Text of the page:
As to my record, my detailed biography lists all the reported cases I could track down. It includes a few that might not actually rate as "reported." Readers wouldn't know unless they looked up and tabulated the cases that cumulatively I lost maybe two-thirds of them. Too well, I know the reason is not that I skimp on research or don't track down leads.
So what is the reason? When I discuss this with friends most say it's because I take hard cases. But something inside always suspects there is something wrong with my judgment.
For most politicians the question whether to talk about this would be a no-brainer. But I knew John would be vetting the site and calling lawyers I had litigated against. In the end I decided to acknowledge the fact, say I handled labor and employment cases against companies and unions, say I never represented an employer, and say occasionally I did score and did set precedents. Then let the voters decide about my judgment.
The first township meeting was on September 1 in Hudson Township, in the far southeast corner of the county. Gas wells are being drilled there, I found out, bringing complaints about the noise and placement of above-ground pipes. After the meeting I tried making some calls and digging up research on the issue, so I could get back to them if I found anything useful. I didn't get very far and the issue slipped away.
Not being a general practitioner, I know little about the everyday legal questions most other lawyers do know, like zoning, contracts, criminal law, etc. I thought I would get questions about stuff like that during the campaign. I also expected to be asked about abortion, gun control, death penalty, maybe Iraq, and similar hot issues. But none of these ever came up, except for one question from one voter about guns. Only once did someone test me by asking what the law was on a specific point, something about zoning. This was on Beaver Island. Luckily two other lawyers were present, including John. I let them take the lead and sagely nodded my head to everything they said.
The schedule shows my attendance at:
On Beaver Island I stayed with Jim and Dorothy Willis, and raced a 5K on the second day. Wearing my Green Party t-shirt, I came fifth overall and first in my over-60 age group, in 24:46 on an overlong course.
Over the weeks my pitch refined itself, whether at meetings or one-on-one encounters. It ended up generally as follows:
The local Republican Party opened its Charlevoix headquarters in September. I decided to stop by the day it opened. I talked to party official Phyllis Haggard to ask about follow-up from an incident when the office opened in 2002. A high-ranking Republican official had come and urged voters to reject the Democratic candidate for secretary of state because he was a black attorney from Detroit. I showed her the Courier article reporting the statement at the time. Phyllis justified it, saying the Democratic black candidate had also played the race card when campaigning downstate.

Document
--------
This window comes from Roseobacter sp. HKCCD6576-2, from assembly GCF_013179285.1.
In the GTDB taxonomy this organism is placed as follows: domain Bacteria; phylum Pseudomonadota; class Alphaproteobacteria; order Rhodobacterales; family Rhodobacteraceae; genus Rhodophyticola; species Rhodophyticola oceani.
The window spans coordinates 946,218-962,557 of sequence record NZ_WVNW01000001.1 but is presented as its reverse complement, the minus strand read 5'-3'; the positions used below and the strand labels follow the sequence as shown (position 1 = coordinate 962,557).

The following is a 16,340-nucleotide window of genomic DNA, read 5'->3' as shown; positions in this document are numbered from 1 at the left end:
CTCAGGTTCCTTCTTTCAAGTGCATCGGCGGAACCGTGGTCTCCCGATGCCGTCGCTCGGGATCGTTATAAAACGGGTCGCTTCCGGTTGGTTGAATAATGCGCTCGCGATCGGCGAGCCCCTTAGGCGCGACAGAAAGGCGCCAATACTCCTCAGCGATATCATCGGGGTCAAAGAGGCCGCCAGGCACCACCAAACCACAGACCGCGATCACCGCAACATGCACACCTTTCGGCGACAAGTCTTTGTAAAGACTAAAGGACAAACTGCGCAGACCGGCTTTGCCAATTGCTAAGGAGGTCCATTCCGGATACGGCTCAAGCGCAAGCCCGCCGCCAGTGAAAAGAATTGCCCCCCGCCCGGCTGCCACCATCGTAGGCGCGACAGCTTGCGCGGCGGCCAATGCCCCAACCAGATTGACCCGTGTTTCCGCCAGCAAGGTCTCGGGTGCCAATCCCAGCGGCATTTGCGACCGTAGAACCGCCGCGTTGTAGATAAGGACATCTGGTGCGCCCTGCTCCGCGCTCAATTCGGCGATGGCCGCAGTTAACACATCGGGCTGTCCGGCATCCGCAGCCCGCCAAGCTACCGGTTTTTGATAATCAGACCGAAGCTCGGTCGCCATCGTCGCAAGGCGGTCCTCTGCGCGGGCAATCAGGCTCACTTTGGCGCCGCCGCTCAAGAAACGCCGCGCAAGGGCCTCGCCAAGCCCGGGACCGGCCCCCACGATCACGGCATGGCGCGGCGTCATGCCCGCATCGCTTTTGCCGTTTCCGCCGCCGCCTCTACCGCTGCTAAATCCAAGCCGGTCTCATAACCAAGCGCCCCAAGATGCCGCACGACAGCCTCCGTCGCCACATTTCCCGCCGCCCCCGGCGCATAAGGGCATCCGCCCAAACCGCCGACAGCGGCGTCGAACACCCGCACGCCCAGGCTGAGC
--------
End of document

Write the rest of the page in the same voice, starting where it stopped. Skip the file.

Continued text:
Diane Gustin also introduced herself to me there. She was hosting John's October elite barbecue. She invited me to come free and hand out my literature. She said bring my wife. I said my wife is divorcing me. She said bring her anyway and show everyone it's amicable.
Except for the wife part, the idea was intriguing. I said I would get back to her. When I did a week later she said the free offer was good only for that day. Now I would have to pay $200. The flyer said the ticket price was $200. I declined.
My most interesting conversations were with conservatives and skeptics, informed people who were probably going to vote against me. Ed Wojan on Beaver Island was one. He said he knew JoAnne. He wanted to be sure I was going to do the everyday work of a prosecutor in the trenches, and not just preach the GP line. I challenged his view of JoAnne's work ethic. But he seemed sincere, and the conversation made me think a lot. From then on my talks emphasized commitment to the prosecutor's ordinary duties.
On September 21 I met with Marc Seelye, the soil erosion control officer who ran against JoAnne and beat her. Marc seems to be a nice guy and a hard worker, but as I said in my October 12 op-ed, if he became the drain commissioner the office would be at risk:
Fortunately, at the October 20 retired teachers meeting John came out publicly in support of a salary for the drain commissioner.
September 23 I met with George Lasater, the sheriff, in his office. I knew him from the time he came to the house in 2001 to tell Mom that Dad was dead in an accident. We had talked at the Horton Bay Labor Day bridge walk at the start of the campaign. I had thought he had endorsed John, but it turned out he had only allowed him to use a complimentary quote and had allowed Mary Beth the same. He doesn't take sides, he explained. That sort of surprised me, particularly for the general election given that he and John are Republicans.
Anyway at our meeting he reviewed the procedures and relations of his office to the prosecutor's. We talked about the controversial use of undercover officers for drug buys, which is how they had caught Charlevoix city attorney Jeff Van Treese several years ago. On corporate crime, the only example he mentioned were builders who promise a home for someone downstate and then take the money and run. Though he has jurisdiction to investigate federal crimes, he hasn't been involved in any environmental investigations. I asked if local law enforcement was burdened by demands of the recent federal anti-terrorism laws and he said no.